A UHF Modulator, also called RF Modulator, is an electronic circuit, which modulates audio and video signals into an RF signal compatible for input through a television aerial socket. Earlier televisions did not have any means to feed audio or video signals other than through an aerial socket, therefore, modulators were widely used. The circuit consists of an ultra high frequency (UHF) oscillator, which produces the radio frequency (RF) carrier. The video frequency, which is the base frequency, modulates the carrier signal, producing an RF signal that is compatible with a television receiver set. This signal usually feeds through the aerial socket where the tuner section of the television treats it exactly as if it was a broadcast signal. According to the FCC part 15, subpart H, the carrier power is limited to 3 mV rms, and fed through a 75 Ω cable.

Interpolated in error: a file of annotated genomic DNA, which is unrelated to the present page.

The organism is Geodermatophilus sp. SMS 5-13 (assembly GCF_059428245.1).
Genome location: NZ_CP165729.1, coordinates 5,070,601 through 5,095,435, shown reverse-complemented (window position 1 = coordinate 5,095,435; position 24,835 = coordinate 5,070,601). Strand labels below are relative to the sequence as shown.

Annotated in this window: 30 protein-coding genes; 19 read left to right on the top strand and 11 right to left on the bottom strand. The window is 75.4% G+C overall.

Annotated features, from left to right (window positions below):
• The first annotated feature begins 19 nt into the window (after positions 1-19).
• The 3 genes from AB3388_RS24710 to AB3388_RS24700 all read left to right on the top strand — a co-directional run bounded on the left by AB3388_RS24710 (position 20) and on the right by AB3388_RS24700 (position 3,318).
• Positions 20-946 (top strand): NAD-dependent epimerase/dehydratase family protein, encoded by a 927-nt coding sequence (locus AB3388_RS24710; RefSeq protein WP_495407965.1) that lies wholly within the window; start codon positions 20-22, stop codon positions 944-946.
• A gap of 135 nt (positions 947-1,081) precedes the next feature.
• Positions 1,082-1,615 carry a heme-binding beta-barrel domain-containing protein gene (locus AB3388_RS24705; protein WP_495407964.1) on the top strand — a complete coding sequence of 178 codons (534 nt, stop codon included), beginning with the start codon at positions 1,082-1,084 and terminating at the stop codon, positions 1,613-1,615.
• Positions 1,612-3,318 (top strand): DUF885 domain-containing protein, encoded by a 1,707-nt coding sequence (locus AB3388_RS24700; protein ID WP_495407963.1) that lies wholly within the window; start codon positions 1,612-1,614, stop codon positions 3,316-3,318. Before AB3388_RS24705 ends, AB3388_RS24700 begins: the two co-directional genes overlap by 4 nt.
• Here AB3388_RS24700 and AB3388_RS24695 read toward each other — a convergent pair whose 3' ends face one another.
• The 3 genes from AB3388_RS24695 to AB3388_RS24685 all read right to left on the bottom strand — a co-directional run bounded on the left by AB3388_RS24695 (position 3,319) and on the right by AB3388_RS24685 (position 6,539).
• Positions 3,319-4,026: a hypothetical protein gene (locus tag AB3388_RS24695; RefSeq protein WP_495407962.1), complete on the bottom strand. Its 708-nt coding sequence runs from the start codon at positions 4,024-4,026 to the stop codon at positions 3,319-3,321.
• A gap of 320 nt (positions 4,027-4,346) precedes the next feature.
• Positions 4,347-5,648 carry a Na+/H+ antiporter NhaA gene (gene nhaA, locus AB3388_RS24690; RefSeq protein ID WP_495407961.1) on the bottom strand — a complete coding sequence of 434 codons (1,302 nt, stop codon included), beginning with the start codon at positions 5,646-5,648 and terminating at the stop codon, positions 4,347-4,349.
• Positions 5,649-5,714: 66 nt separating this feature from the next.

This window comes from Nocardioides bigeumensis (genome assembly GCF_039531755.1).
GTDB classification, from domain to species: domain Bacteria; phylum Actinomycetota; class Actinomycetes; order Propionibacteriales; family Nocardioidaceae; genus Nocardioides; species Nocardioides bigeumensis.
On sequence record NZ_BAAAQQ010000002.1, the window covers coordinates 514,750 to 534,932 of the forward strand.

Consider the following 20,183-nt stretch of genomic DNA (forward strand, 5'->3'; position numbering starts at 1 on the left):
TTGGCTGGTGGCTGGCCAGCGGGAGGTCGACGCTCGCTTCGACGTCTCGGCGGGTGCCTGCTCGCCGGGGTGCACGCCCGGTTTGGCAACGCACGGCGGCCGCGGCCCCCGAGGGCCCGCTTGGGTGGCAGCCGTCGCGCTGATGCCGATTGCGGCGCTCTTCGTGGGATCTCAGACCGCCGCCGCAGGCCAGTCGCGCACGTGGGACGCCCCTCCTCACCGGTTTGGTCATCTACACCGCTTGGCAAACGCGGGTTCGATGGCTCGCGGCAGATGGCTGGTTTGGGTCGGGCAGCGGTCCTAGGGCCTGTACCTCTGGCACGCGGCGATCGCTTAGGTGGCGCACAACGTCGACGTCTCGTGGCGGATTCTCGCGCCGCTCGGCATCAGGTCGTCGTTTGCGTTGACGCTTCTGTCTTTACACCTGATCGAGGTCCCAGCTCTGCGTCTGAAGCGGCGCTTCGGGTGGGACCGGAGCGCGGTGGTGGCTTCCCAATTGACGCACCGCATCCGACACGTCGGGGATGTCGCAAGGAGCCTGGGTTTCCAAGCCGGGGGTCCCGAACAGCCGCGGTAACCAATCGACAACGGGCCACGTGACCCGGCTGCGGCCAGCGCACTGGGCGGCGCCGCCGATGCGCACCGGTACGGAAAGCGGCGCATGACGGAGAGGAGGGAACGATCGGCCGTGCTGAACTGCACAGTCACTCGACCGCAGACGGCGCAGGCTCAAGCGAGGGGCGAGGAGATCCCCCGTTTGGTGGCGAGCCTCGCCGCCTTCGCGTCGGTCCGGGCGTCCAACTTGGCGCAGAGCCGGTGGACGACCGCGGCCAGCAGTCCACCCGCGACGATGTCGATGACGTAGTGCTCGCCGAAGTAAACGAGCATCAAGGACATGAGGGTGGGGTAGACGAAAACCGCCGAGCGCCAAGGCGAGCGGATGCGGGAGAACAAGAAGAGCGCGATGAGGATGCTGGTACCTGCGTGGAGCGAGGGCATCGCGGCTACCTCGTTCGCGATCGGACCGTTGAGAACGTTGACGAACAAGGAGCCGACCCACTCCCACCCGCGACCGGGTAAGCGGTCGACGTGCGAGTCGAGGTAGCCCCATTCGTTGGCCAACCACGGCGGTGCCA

The earliest modulators could modulate both audio and video, and there are some early examples of video recorders used by the BBC, which had this capability. In the 80s and 90s, the home computer revolution brought these modulators into computers. The earliest ones such as the Sinclair ZX80 and ZX81 did not have sound, and therefore their modulators were just for video modulation. Later computers had sound, and their modulators could modulate both. The sound transmitted on an inter-carrier of 4.5 MHz and was frequency modulated. The Aztec UM1082 LA2/3 and UM1233 were commonly used and available in almost every corner electronics store, however in 2012 they are a little hard to find.
Currently, with the switchover to digital, all modern televisions have a digital tuner, which operates on a completely different principle. This type of tuner is incompatible and cannot understand an analogue signal produced by a vintage computer console.
Discrete Component Modulator
The circuit shown above came from a 1980s Pong games console called the Binatone TV Master Mark IV, and modulates the video signal. As you can see, it is an incredibly simple single transistor circuit, which requires some resistors and capacitors.
This circuit operates with Vcc as little as 9 V DC. The copper wire winds around a ¼-inch former and is easy to construct. This circuit works for a wide range of televisions that were available at that time.
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